Georgetown’s emphasis on caring for those on the margins makes the university a natural place for a program that emphasizes environmental justice.

“When looking at what populations are most harmed by environ- mental damage, it’s disproportionately the poor and disadvantaged,” notes Provost Groves. “Laudato Si’ provided an ethical framework to this, and we have urgent moral obligations to act on this as a university.”

Kirichu wants to help expand inclusivity in the environmental movement. It’s another aspect of the effort that resonates deeply with younger activists, who have grown up with climate change as part of daily conversation.

“We Z-ers need to make big changes because when we hit those benchmark years—2030, 2050—our adulthood will be greatly affected by what we decide today,” Kirichu says, noting the draw her generation feels toward this issue. “Not only because our lives are being directly affected but also to make sure the movement is more inclusive, considering Native voices, Black and brown voices, considering how climate change will disproportionately affect us. Our generation wants to make concrete change that is also inclusive and effective not just for one community or group. We want a movement that elevates different voices.”

arrupe garden
Opened in 2016, Arrupe Hall is a LEED-certified sustainable residence hall featuring a green roof, water collection, indoor bike storage, and a demonstration kitchen used for nutrition education.

Putting it into practice

“Put simply, it is a matter of redefining our notion of progress.”
Laudato Si’, no. 194

As a key partner in the work of the Earth Commons Institute, Georgetown’s Office of Sustainability is expanding its reach. Led by Vice President of Sustainability Meghan Chapple, who arrived at Georgetown in 2021, the department is taking the U.N. Sustainable Development Goals and the Laudato Si’ goals and combining them into a workable but bold approach for a university. Georgetown currently sources two-thirds of its electricity from a renewable energy power purchase agreement, and aspires to become carbon neutral by 2030 and achieve 100% renewable power by 2035, in addition to its ongoing commitment to divest from fossil fuels, which began in 2020.

Chapple, who has master’s degrees in environmental studies and in business from the University of Michigan, is helping design the future sustainability priorities for Georgetown.

“What will the world—and the campus—look like in 30 years and how do we shape our culture and mindset and buildings to prepare for that?” she asks.

The answer to this question will take the form of “a sustain- ability strategy for the university that everyone has input into—faculty, students, staff, alumni, experts beyond the university who know how high we should be reaching,” Chapple says. “We’re looking at how we address our climate impact, how we become more a part of a circular, regenerative economy, and how we do this in a way that is inclusive of diverse voices. Our decisions are made with the mindset of equity and justice, so that we know how our decisions are impacting communities on campus and beyond.”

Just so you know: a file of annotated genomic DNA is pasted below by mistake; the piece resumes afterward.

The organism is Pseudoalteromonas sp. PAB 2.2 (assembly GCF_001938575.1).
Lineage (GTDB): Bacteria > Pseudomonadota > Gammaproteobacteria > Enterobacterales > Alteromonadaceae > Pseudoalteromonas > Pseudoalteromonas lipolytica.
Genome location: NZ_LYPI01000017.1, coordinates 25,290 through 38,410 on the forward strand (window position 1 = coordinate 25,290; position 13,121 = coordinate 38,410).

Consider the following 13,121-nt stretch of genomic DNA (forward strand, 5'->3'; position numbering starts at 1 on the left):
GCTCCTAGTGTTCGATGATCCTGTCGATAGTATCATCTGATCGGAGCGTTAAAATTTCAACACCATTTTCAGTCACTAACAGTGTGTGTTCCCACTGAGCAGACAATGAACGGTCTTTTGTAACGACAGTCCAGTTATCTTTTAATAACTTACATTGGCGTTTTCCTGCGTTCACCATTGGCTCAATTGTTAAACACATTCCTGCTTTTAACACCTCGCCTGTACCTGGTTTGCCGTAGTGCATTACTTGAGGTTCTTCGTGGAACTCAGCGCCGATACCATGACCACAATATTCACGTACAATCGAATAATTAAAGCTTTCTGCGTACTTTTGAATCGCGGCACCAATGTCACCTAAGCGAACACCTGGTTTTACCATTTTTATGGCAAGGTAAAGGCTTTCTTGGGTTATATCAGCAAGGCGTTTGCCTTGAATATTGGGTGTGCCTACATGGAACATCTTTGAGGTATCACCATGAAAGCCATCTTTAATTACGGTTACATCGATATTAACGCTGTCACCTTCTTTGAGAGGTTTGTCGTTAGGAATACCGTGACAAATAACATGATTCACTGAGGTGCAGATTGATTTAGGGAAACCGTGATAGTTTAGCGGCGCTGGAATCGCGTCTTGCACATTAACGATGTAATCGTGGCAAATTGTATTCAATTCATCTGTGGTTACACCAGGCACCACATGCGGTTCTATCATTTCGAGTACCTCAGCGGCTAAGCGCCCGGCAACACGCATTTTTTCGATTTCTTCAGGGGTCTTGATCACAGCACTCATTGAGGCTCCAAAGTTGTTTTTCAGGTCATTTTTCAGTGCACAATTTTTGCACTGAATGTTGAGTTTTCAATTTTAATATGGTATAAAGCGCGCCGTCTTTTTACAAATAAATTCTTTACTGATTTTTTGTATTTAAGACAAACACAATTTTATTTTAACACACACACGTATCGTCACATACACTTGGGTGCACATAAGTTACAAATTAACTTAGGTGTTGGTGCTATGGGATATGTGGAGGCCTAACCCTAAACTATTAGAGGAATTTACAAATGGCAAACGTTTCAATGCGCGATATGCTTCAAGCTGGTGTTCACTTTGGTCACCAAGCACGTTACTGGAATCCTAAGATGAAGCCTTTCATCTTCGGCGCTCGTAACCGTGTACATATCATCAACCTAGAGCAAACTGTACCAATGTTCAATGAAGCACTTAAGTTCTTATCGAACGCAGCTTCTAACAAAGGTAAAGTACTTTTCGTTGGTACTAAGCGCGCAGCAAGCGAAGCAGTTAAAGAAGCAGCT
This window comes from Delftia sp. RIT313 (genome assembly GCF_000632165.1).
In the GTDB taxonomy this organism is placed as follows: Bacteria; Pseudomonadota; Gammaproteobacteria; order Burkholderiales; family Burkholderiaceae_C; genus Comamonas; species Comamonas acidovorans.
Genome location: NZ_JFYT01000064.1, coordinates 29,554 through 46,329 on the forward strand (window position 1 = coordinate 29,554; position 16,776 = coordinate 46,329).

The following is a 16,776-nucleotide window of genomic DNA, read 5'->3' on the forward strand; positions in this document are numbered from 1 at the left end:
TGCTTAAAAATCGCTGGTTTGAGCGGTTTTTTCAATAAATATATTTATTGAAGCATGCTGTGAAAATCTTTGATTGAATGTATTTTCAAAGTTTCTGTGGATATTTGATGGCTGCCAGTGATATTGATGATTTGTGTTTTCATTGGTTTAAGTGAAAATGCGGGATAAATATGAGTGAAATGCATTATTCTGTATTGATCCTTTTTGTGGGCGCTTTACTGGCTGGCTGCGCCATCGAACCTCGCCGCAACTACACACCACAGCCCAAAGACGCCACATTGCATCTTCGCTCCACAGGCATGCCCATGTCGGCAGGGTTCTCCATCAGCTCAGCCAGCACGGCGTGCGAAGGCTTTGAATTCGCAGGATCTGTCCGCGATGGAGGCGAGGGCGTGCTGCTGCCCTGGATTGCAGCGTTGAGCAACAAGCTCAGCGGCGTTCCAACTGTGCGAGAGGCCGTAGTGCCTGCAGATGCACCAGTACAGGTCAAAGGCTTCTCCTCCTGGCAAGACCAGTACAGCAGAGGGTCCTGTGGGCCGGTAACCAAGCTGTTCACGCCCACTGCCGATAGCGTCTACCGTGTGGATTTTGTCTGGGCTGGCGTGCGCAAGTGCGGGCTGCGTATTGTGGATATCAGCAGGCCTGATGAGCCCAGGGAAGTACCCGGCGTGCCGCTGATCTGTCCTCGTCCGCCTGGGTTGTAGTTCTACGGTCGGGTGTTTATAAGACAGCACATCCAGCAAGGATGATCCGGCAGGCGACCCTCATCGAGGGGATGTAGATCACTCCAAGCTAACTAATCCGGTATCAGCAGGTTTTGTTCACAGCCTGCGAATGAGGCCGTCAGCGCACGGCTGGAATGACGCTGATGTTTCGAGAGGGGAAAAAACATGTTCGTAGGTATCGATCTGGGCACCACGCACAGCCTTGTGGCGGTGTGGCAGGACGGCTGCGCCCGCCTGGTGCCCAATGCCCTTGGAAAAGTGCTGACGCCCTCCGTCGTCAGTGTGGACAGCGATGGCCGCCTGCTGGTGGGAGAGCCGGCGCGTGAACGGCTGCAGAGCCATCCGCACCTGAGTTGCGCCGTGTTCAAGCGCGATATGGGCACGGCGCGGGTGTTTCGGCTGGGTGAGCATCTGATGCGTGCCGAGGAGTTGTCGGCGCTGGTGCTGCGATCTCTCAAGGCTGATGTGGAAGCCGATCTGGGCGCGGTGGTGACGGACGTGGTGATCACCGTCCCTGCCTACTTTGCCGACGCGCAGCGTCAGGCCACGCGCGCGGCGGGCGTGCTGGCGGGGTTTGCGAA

The Office of Sustainability plans to continue student internships directly connected to the Earth Commons curriculum, which offer research opportunities for faculty and students. The plans for joint programming and educational efforts are still evolving. Regardless of how exactly the programs will work together, their goals are naturally intertwined, says Chapple, who adds that Georgetown is uniquely positioned to make the Earth Commons a success.

“The power of the Georgetown name— the positive emotion it stirs in people— is remarkable,” she notes. “When you combine that with the academic accomplishments that the faculty have in their research and teaching and the students have in the education they receive, along with the reach the university has in the nation’s capital and the Catholic Church, there’s so much influence this university can have around sustainability and the environment.”

She encourages alumni to connect through common interests in the environment, noting that the Earth Commons may offer opportunities for workshops, speaker series, and other ways for Georgetown graduates to be involved, supporting students and making an impact beyond the Hilltop.

Chapple also reminds the students she works with and all people to take heart in what we can do, and not get burdened with despair.

“A lot of times we feel like it’s doom and gloom: climate change is real, everyone is sensing it, feeling it, experiencing it,” she says, noting that it’s particularly acute for people living in coastal areas and regions plagued by wildfires, intense heat, and extreme weather. “That can be overwhelming, especially as we go through this pandemic which many argue is a result of habitat destruction. It’s depressing and so daunting and can feel completely intractable.”

But, she notes, “what’s really important is to remember that every action counts, every word counts, and every thought counts.”

Or as Pope Francis puts it, “Let us sing as we go. May our struggles and our concern for this planet never take away the joy of our hope.” (Laudato Si’, no. 244)